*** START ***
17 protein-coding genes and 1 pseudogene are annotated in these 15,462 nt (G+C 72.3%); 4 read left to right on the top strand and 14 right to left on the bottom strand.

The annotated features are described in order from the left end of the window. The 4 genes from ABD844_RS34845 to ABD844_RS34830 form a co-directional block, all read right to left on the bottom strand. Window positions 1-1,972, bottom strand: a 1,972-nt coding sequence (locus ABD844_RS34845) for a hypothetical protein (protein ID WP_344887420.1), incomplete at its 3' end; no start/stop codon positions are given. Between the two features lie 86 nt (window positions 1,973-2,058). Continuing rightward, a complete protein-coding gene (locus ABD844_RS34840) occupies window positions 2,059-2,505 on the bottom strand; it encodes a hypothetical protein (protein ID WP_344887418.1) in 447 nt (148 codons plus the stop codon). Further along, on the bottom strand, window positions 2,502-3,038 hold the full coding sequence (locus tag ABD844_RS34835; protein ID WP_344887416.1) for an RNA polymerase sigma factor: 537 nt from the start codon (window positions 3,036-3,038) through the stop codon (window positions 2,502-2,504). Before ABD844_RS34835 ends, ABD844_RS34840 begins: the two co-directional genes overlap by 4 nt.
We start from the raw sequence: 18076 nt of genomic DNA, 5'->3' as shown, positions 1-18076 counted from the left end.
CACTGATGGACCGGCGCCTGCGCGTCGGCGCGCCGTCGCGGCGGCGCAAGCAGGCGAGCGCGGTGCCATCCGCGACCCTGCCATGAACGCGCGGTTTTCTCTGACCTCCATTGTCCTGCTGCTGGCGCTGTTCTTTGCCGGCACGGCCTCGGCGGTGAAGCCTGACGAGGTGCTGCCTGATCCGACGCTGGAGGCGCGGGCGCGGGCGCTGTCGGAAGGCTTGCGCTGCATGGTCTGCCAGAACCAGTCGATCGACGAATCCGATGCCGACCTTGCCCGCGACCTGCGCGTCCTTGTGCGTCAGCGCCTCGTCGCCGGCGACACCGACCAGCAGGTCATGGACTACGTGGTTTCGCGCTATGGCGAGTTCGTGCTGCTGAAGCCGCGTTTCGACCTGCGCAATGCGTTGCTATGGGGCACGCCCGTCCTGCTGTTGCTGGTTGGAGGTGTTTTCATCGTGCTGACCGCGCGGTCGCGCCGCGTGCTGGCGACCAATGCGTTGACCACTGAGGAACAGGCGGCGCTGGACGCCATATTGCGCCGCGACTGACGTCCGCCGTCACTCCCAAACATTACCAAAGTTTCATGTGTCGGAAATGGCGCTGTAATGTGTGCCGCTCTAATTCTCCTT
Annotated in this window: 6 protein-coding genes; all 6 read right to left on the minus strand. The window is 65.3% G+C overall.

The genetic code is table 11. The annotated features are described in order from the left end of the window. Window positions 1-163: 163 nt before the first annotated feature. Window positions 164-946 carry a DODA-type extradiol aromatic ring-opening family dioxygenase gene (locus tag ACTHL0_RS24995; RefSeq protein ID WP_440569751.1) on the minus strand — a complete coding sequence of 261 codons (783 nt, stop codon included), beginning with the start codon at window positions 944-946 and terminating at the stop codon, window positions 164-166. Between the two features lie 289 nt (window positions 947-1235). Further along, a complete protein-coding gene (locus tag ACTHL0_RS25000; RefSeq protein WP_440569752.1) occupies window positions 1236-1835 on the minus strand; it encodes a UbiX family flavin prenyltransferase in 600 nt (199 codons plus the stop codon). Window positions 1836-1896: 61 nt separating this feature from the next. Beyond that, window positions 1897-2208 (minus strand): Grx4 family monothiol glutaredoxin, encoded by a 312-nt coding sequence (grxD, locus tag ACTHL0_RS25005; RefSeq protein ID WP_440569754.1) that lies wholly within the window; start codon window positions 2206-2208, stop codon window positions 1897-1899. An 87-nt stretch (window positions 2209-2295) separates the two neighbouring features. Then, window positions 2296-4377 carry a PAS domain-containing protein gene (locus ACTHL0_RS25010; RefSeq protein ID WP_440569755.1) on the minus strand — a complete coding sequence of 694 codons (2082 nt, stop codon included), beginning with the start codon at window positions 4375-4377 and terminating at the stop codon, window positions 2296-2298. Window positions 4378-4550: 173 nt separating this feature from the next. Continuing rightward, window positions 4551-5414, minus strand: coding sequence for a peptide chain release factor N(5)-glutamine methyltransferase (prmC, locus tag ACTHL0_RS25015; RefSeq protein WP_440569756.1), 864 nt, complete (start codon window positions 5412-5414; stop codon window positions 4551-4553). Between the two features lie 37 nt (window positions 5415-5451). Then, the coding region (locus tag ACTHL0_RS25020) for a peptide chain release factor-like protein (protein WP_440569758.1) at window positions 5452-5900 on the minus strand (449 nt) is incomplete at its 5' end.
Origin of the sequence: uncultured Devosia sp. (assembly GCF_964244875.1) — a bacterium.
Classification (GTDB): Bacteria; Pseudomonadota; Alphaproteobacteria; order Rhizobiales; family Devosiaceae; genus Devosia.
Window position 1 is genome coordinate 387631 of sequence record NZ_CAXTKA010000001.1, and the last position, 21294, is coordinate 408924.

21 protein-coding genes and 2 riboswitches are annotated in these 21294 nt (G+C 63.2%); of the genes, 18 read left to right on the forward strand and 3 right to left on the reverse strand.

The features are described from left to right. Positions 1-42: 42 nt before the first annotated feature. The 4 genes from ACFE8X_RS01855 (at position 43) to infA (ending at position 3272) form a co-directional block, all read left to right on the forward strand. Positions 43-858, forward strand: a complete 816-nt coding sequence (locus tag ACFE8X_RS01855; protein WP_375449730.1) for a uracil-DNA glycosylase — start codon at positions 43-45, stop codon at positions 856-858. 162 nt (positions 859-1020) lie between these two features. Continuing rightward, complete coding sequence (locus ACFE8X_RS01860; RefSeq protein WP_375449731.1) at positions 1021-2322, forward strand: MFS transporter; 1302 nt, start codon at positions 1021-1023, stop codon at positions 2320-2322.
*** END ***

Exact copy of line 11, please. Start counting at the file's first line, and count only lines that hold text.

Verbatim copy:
The features are described from left to right. Positions 1-42: 42 nt before the first annotated feature. The 4 genes from ACFE8X_RS01855 (at position 43) to infA (ending at position 3272) form a co-directional block, all read left to right on the forward strand. Positions 43-858, forward strand: a complete 816-nt coding sequence (locus tag ACFE8X_RS01855; protein WP_375449730.1) for a uracil-DNA glycosylase — start codon at positions 43-45, stop codon at positions 856-858. 162 nt (positions 859-1020) lie between these two features. Continuing rightward, complete coding sequence (locus ACFE8X_RS01860; RefSeq protein WP_375449731.1) at positions 1021-2322, forward strand: MFS transporter; 1302 nt, start codon at positions 1021-1023, stop codon at positions 2320-2322.